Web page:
Regional differences in radiosensitivity across the rat cervical spinal cord

HP Bijl*, P van Luijk, RP Coppes, JM Schippers, AWT Konings, AJ van Der Kogel

*Corresponding author for this work

    Research output: Contribution to journalArticleAcademicpeer-review

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    Purpose: To study regional differences in radiosensitivity within the rat cervical spinal cord.

    Methods and Materials: Three types of inhomogeneous dose distributions were applied to compare the radiosensitivity of the lateral and central parts of the rat cervical spinal cord. The left lateral half of the spinal cord was irradiated with two grazing proton beams, each with a different penumbra (20-80% isodoses): lateral wide (penumbra = 1.1 mm) and lateral tight (penumbra = 0.8 mm). In the third experiment, the midline of the cord was irradiated with a narrow proton beam with a penumbra of 0.8 mm. The irradiated spinal cord length (C1-T2) was 20 mm in all experiments. The animals were irradiated with variable single doses of unmodulated protons (150 MeV) with the shoot-through method, whereby the plateau of the depth-dose profile is used rather than the Bragg peak. The endpoint for estimating isoeffective dose (ED50) values was paralysis of fore and/or hind limbs within 210 days after irradiation. Histology of the spinal cords was performed to assess the radiation-induced tissue damage.

    Results: High-precision proton irradiation of the lateral or the central part of the spinal cord resulted in a shift of dose-response curves to higher dose values compared with the homogeneously irradiated cervical cord to the same 20-mm length. The ED50 values were 28.9 Gy and 33.4 Gy for the lateral wide and lateral tight irradiations, respectively, and as high as 71.9 Gy for the central beam experiment, compared with 20.4 Gy for the homogeneously irradiated 20-mm length of cervical cord. Histologic analysis of the spinal cords showed that the paralysis was due to white matter necrosis. The radiosensitivity was inhomogeneously distributed across the spinal cord, with a much more radioresistant central white matter (ED50 = 71.9 Gy) compared with lateral white matter (ED50 values = 28.9 Gy and 33.4 Gy). The gray matter did not show any noticeable lesions, such as necrosis or hemorrhage, up to 80 Gy. All lesions induced were restricted to white matter structures.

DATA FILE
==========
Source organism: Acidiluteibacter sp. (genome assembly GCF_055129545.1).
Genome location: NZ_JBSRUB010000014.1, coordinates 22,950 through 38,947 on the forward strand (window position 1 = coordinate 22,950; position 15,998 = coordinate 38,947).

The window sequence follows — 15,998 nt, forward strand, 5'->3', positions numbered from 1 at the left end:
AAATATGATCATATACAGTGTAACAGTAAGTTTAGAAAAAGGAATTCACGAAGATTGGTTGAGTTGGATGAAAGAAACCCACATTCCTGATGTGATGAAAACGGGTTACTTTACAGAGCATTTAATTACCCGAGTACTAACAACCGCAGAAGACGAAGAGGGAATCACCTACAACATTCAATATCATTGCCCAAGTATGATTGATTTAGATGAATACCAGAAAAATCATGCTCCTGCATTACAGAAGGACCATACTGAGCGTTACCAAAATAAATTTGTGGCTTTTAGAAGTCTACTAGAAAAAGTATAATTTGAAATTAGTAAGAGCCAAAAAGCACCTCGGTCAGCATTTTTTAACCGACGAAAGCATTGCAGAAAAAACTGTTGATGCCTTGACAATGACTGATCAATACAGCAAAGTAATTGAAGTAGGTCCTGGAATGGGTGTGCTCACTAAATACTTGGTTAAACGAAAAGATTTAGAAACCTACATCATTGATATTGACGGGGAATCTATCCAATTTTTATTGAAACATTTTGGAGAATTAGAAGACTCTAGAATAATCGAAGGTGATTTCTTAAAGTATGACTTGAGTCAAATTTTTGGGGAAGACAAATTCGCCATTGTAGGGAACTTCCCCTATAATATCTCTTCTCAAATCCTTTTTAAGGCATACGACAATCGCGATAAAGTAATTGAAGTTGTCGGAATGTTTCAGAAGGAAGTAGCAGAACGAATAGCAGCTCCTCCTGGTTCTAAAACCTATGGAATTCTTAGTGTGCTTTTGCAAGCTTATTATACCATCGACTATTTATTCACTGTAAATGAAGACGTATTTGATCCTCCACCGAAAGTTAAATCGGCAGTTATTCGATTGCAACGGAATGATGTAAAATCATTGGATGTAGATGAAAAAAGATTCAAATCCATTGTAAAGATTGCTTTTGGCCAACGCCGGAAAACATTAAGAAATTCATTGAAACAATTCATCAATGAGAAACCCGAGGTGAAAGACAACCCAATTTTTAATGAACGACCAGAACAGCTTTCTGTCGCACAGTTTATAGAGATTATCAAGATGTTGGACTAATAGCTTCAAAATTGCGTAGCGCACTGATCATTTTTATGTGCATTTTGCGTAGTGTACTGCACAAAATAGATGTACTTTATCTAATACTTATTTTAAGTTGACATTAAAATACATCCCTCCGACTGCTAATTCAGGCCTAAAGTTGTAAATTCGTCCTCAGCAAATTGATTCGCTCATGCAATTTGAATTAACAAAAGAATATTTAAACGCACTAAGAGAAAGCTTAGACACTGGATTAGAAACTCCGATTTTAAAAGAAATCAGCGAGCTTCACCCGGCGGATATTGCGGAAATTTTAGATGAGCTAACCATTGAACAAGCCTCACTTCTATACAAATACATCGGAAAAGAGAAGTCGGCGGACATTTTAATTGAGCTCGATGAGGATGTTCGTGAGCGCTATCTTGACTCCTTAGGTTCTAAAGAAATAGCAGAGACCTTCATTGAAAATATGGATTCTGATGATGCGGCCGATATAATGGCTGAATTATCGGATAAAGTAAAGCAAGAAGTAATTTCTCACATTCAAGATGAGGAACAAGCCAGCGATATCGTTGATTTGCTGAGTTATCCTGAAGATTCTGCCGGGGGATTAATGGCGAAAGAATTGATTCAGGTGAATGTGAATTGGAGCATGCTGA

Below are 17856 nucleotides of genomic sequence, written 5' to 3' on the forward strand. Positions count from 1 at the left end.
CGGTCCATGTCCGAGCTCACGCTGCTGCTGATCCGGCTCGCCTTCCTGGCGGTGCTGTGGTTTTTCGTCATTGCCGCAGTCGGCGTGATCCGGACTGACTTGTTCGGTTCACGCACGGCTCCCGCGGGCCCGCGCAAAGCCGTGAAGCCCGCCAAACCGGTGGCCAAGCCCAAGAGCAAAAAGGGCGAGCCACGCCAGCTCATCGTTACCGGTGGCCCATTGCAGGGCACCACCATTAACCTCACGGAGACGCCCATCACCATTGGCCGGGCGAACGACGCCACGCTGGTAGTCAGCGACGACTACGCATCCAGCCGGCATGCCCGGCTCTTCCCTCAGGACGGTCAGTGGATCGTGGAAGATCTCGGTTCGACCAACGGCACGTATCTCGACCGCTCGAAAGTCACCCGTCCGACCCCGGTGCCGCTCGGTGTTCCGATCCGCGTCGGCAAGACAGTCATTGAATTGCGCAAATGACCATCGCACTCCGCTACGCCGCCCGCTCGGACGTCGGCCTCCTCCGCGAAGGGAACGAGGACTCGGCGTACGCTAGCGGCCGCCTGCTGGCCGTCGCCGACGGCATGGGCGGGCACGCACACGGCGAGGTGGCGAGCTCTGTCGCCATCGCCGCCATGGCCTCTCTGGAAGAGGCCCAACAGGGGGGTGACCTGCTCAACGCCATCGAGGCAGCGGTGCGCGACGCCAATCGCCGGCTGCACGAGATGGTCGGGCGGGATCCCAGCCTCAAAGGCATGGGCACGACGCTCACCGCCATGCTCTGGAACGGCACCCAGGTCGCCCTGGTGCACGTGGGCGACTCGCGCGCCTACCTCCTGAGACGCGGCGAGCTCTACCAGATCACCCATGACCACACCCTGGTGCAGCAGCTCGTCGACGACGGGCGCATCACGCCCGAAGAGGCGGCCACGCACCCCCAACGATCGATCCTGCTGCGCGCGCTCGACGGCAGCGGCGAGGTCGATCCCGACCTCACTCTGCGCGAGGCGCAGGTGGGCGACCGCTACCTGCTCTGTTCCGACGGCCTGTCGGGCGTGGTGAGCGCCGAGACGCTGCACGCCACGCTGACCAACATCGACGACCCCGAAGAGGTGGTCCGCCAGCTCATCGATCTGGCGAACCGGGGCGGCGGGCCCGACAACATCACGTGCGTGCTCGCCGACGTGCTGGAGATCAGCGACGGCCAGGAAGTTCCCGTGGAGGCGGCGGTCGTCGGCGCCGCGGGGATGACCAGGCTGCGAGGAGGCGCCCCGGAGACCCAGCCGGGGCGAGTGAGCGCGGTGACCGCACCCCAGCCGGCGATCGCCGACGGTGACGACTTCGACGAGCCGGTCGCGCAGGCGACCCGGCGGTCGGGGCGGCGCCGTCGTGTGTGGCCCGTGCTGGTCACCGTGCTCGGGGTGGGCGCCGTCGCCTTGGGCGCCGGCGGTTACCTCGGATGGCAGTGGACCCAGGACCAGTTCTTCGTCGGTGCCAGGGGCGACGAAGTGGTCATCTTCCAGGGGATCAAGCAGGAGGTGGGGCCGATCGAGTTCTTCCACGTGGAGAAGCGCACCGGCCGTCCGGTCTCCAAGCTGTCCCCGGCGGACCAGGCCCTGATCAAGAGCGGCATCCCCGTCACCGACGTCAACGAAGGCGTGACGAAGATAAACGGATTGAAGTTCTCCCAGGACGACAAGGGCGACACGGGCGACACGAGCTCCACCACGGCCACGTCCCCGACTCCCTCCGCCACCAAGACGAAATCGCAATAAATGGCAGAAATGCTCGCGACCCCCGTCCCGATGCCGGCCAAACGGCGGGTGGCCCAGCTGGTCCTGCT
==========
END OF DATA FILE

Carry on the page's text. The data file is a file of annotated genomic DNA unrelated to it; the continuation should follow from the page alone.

Conclusions: The observed large regional differences in radiosensitivity within the rat cervical spinal cord indicate that the lateral white matter is more radiosensitive than the central part of the white matter. The gray matter is highly resistant to radiation: no lesions observable by light microscopy were induced, even after a single dose as high as 80 Gy. (C) 2005 Elsevier Inc.

    Original languageEnglish
    Pages (from-to)543-551
    Number of pages9
    JournalInternational Journal of Radiation Oncology Biology Physics
    Issue number2
    Publication statusPublished - 1-Feb-2005


    • dose-volume effects
    • protons
    • radiosensitivity
    • spinal cord
    • white matter necrosis
    • X-RAYS

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